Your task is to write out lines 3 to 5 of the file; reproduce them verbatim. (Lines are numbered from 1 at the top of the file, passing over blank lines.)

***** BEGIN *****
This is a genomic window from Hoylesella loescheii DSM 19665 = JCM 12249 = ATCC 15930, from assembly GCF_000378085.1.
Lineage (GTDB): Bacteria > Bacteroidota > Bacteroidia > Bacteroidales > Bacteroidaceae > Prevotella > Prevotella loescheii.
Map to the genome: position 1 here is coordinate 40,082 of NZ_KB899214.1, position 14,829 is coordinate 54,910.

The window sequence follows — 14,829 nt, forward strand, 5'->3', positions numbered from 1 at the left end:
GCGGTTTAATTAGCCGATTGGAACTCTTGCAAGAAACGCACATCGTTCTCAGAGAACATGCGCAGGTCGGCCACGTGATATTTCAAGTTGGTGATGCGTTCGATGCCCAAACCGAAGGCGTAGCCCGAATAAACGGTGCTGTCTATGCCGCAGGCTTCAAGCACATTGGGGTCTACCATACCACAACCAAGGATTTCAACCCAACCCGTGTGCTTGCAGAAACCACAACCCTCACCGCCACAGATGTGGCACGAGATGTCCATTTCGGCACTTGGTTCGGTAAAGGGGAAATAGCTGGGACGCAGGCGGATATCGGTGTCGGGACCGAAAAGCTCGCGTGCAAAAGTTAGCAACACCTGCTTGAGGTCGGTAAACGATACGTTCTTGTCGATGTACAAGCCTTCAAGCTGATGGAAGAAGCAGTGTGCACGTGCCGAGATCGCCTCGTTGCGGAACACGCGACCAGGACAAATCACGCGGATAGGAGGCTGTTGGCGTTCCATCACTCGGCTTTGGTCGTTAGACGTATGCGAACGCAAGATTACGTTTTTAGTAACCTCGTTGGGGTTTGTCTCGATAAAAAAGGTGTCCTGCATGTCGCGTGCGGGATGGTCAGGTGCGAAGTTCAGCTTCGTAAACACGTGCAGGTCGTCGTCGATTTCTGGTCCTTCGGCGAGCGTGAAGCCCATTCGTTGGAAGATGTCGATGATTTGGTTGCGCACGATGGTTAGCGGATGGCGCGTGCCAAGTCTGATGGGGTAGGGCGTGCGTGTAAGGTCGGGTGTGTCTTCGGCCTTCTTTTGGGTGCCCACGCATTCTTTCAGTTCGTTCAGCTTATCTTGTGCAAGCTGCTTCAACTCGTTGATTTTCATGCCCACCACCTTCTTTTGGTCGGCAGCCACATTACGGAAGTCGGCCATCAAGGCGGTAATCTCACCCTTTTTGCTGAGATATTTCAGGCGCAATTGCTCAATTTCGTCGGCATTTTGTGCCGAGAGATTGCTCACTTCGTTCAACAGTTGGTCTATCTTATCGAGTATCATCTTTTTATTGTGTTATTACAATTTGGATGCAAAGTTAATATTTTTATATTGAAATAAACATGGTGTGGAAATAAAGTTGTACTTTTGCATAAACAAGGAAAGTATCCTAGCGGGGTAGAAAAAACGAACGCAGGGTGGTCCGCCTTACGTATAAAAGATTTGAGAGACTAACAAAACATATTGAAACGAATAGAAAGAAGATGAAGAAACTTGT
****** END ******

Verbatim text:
Map to the genome: position 1 here is coordinate 40,082 of NZ_KB899214.1, position 14,829 is coordinate 54,910.

The window sequence follows — 14,829 nt, forward strand, 5'->3', positions numbered from 1 at the left end:
GCGGTTTAATTAGCCGATTGGAACTCTTGCAAGAAACGCACATCGTTCTCAGAGAACATGCGCAGGTCGGCCACGTGATATTTCAAGTTGGTGATGCGTTCGATGCCCAAACCGAAGGCGTAGCCCGAATAAACGGTGCTGTCTATGCCGCAGGCTTCAAGCACATTGGGGTCTACCATACCACAACCAAGGATTTCAACCCAACCCGTGTGCTTGCAGAAACCACAACCCTCACCGCCACAGATGTGGCACGAGATGTCCATTTCGGCACTTGGTTCGGTAAAGGGGAAATAGCTGGGACGCAGGCGGATATCGGTGTCGGGACCGAAAAGCTCGCGTGCAAAAGTTAGCAACACCTGCTTGAGGTCGGTAAACGATACGTTCTTGTCGATGTACAAGCCTTCAAGCTGATGGAAGAAGCAGTGTGCACGTGCCGAGATCGCCTCGTTGCGGAACACGCGACCAGGACAAATCACGCGGATAGGAGGCTGTTGGCGTTCCATCACTCGGCTTTGGTCGTTAGACGTATGCGAACGCAAGATTACGTTTTTAGTAACCTCGTTGGGGTTTGTCTCGATAAAAAAGGTGTCCTGCATGTCGCGTGCGGGATGGTCAGGTGCGAAGTTCAGCTTCGTAAACACGTGCAGGTCGTCGTCGATTTCTGGTCCTTCGGCGAGCGTGAAGCCCATTCGTTGGAAGATGTCGATGATTTGGTTGCGCACGATGGTTAGCGGATGGCGCGTGCCAAGTCTGATGGGGTAGGGCGTGCGTGTAAGGTCGGGTGTGTCTTCGGCCTTCTTTTGGGTGCCCACGCATTCTTTCAGTTCGTTCAGCTTATCTTGTGCAAGCTGCTTCAACTCGTTGATTTTCATGCCCACCACCTTCTTTTGGTCGGCAGCCACATTACGGAAGTCGGCCATCAAGGCGGTAATCTCACCCTTTTTGCTGAGATATTTCAGGCGCAATTGCTCAATTTCGTCGGCATTTTGTGCCGAGAGATTGCTCACTTCGTTCAACAGTTGGTCTATCTTATCGAGTATCATCTTTTTATTGTGTTATTACAATTTGGATGCAAAGTTAATATTTTTATATTGAAATAAACATGGTGTGGAAATAAAGTTGTACTTTTGCATAAACAAGGAAAGTATCCTAGCGGGGTAGAAAAAACGAACGCAGGGTGGTCCGCCTTACGTATAAAAGATTTGAGAGACTAACAAAACATATTGAAACGAATAGAAAGAAGATGAAGAAACTTGT